Artist's impression
(Credit: David A. Hardy/ & PPARC)

Jodrell Bank telescopes

This is a photograph of two of the Jodrell Bank radio telescopes (the 76-metre Lovell Telescope in the background and the 25-metre Mark II telescope in the foreground) whilst observing RS Ophiuchi as part of the European VLBI Network observation on March 5th 2006. Click on the image below for a high-resolution version. Alternative images of the Jodrell Bank telescopes are available at

Mark II and Lovell Telescope
(Credit: Tim O'Brien, Jodrell Bank Observatory)

First radio image of the blast wave

This is the first radio image of the blast wave taken with the VLBA telescope in the USA 14 days after the explosion was reported. The colours relate to radio brightness with blue being faintest and red brightest. The binary star system itself would be at the centre but is invisible in this image. Click on the image below to download a high-resolution version.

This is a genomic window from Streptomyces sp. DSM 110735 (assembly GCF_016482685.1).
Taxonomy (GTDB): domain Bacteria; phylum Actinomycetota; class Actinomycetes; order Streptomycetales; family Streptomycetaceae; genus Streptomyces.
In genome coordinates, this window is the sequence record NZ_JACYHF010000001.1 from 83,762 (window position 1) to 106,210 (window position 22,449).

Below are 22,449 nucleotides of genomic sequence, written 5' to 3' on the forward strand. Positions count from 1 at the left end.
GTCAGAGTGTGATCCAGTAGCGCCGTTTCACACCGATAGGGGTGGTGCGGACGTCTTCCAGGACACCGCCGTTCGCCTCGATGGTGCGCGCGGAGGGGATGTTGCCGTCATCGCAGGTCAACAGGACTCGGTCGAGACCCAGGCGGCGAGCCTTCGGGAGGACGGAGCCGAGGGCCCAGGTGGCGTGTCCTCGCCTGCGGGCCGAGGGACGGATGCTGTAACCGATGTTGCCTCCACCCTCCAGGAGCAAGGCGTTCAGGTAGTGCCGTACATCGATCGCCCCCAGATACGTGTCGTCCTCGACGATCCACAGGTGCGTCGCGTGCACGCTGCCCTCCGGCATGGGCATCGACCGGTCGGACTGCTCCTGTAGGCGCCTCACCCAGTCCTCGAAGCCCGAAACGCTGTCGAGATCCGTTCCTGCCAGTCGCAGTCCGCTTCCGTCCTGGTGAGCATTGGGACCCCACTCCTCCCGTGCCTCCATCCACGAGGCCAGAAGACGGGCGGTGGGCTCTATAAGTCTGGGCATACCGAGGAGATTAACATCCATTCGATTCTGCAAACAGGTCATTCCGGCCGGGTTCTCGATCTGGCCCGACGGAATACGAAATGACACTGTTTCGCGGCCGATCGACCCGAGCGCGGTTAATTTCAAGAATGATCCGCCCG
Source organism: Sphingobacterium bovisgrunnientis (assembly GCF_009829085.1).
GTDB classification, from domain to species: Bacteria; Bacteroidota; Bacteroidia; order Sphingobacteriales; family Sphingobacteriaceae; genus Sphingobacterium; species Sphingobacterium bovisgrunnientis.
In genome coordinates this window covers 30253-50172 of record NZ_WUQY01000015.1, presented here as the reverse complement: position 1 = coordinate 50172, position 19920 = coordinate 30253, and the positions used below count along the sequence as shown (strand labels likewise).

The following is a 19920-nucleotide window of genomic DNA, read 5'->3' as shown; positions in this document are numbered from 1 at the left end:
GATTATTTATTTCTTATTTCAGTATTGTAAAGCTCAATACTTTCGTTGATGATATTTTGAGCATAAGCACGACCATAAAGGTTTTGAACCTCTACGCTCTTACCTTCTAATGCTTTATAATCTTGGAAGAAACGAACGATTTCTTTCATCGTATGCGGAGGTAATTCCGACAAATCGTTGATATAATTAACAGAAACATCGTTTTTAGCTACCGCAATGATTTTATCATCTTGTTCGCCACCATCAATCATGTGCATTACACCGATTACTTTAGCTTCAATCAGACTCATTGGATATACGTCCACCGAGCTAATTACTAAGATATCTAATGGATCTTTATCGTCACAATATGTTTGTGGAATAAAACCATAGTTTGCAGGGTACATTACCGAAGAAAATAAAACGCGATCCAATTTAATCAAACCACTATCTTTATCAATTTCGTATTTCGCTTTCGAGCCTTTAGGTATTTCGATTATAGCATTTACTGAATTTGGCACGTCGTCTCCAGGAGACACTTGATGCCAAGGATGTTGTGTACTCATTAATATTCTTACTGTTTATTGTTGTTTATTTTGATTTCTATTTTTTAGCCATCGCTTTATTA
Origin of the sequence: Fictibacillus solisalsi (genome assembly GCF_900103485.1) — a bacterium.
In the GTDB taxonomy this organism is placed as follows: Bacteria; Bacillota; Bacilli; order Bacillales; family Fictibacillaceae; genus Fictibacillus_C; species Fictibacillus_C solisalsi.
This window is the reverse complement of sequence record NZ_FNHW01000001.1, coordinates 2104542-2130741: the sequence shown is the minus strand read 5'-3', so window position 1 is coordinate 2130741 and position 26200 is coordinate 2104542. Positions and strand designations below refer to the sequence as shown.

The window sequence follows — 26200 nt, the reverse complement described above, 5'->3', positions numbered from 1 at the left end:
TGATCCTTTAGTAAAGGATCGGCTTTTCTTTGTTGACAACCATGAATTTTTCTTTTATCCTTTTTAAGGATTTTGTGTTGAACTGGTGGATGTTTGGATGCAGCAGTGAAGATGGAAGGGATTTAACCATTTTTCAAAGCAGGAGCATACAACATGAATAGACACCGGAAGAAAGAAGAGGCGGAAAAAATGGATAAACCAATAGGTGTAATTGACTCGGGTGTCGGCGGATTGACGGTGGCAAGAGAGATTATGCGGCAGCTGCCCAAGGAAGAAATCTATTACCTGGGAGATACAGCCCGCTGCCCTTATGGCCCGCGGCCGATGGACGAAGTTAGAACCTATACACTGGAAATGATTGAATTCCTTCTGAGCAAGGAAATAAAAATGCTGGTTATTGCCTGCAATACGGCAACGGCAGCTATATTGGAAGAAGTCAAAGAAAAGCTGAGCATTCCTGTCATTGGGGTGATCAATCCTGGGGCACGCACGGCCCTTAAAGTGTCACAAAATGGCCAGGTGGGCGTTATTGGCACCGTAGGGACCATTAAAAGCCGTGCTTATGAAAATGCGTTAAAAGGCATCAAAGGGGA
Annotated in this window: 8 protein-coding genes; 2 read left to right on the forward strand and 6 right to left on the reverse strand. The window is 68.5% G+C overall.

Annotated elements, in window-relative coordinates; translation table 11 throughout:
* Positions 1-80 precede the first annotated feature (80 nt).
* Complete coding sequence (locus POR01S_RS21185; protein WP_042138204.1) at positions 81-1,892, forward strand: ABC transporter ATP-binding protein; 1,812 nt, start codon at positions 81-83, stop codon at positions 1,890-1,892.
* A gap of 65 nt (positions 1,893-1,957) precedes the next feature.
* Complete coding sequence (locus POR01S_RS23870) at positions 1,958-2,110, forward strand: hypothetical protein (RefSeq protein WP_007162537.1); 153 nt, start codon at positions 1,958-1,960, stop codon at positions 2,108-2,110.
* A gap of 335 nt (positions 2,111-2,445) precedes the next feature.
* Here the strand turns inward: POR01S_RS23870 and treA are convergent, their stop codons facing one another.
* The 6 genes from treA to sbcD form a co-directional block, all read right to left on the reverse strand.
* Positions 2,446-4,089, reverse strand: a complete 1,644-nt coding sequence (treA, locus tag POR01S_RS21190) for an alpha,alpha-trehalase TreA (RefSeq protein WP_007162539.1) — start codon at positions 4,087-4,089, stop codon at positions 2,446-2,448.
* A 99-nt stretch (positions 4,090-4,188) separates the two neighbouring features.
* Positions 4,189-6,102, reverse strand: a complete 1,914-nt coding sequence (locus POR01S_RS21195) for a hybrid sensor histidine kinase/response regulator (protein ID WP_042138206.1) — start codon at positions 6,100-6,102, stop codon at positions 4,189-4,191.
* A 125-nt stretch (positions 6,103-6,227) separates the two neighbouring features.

VLBA image
(Credit: NRAO/AUI/NSF)

Movie of MERLIN radio images

A movie of MERLIN radio images from Feb 18th through May 31st 2006 is available by clicking on the image below (credit: Rob Beswick, Tom Muxlow, Tim O'Brien et al, Jodrell Bank Observatory).

MERLIN Radio observations of the 2006 outburst of RS Ophiuchi
Animated gif (1.1 MB)

Science Contacts

Dr. Tim O’Brien
Jodrell Bank Observatory, University of Manchester, UK
Tel: +44 (0)1477-571321

Prof. Michael F. Bode
Astrophysics Research Institute, Liverpool John Moores University, UK
Tel: +44 (0)151-231-2920 (direct) -2919 (secretary)

Dr. Richard Porcas
Max Planck Institute for Radio Astronomy, Bonn, Germany
Tel: +49 (228) 525 - 0

Dr. Stewart Eyres
Centre for Astrophysics, University of Central Lancashire, UK
Tel: +44 (0)1772-893742

Press Office Contacts

Julia Maddock
PPARC Press Office
Tel 01793 442094

Ian Morison
Jodrell Bank Observatory
University of Manchester, UK
Tel: +44 (0)1477-571321

Background Information


MERLIN is the Multi-Element Radio Linked Interferometer Network, an array of seven radio telescopes distributed around Great Britain, with separations of up to 217km. At a frequency of 5GHz, the resolution of MERLIN is better than 50 milliarcseconds, somewhat greater than that of the Hubble Space Telescope. It is operated by the University of Manchester as a National Facility of the UK Particle Physics and Astronomy Research Council.